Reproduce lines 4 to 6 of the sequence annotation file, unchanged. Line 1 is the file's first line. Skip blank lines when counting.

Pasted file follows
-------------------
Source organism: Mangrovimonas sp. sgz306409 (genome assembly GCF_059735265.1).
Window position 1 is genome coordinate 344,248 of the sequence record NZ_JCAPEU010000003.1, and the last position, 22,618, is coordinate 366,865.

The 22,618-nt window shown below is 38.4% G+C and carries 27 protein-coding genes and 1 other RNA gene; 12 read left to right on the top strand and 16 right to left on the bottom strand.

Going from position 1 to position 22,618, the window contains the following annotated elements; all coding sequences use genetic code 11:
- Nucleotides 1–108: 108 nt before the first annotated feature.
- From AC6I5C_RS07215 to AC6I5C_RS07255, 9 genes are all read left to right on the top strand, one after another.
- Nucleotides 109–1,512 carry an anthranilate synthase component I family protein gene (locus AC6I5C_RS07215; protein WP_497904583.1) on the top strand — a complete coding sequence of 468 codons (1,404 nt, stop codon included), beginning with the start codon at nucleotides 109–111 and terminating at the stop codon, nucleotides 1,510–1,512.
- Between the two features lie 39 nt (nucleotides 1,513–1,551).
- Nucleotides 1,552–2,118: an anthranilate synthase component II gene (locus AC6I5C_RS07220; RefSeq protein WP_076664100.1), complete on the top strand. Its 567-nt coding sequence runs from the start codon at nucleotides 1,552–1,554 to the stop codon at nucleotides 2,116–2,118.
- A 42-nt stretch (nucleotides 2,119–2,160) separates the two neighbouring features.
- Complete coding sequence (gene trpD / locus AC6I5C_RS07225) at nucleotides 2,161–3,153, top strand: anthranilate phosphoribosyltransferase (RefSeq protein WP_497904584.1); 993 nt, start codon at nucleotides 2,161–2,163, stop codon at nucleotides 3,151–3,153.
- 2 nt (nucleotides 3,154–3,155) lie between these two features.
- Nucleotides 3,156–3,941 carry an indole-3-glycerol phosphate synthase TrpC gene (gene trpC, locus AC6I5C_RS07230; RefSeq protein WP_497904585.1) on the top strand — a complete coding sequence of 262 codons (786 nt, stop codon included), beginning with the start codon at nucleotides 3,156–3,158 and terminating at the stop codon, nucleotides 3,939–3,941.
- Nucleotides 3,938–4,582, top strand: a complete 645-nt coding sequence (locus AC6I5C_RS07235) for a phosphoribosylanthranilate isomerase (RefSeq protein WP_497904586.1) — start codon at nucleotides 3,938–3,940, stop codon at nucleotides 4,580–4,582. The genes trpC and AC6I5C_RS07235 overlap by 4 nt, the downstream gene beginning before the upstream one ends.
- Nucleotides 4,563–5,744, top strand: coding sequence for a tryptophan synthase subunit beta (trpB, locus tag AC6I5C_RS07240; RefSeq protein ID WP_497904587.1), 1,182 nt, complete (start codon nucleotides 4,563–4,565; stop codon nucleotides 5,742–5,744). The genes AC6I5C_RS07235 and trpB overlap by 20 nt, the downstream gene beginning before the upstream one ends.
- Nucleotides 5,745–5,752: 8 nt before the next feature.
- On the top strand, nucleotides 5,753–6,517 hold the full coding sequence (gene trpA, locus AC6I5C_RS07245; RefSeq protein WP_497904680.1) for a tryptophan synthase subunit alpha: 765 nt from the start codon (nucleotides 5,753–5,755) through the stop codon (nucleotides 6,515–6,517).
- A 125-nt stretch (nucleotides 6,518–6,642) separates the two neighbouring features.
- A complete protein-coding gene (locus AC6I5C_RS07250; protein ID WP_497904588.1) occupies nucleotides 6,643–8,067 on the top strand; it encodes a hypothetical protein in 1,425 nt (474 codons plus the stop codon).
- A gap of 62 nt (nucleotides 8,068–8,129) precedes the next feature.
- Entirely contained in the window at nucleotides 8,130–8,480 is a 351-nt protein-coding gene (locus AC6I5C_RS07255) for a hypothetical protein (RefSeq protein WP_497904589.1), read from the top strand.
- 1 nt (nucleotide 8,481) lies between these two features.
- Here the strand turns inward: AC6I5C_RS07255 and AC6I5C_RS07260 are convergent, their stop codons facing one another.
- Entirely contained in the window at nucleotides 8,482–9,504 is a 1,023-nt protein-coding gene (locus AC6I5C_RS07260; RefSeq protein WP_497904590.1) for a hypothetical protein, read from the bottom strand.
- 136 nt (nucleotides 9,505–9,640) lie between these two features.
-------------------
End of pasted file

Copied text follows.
Going from position 1 to position 22,618, the window contains the following annotated elements; all coding sequences use genetic code 11:
- Nucleotides 1–108: 108 nt before the first annotated feature.
- From AC6I5C_RS07215 to AC6I5C_RS07255, 9 genes are all read left to right on the top strand, one after another.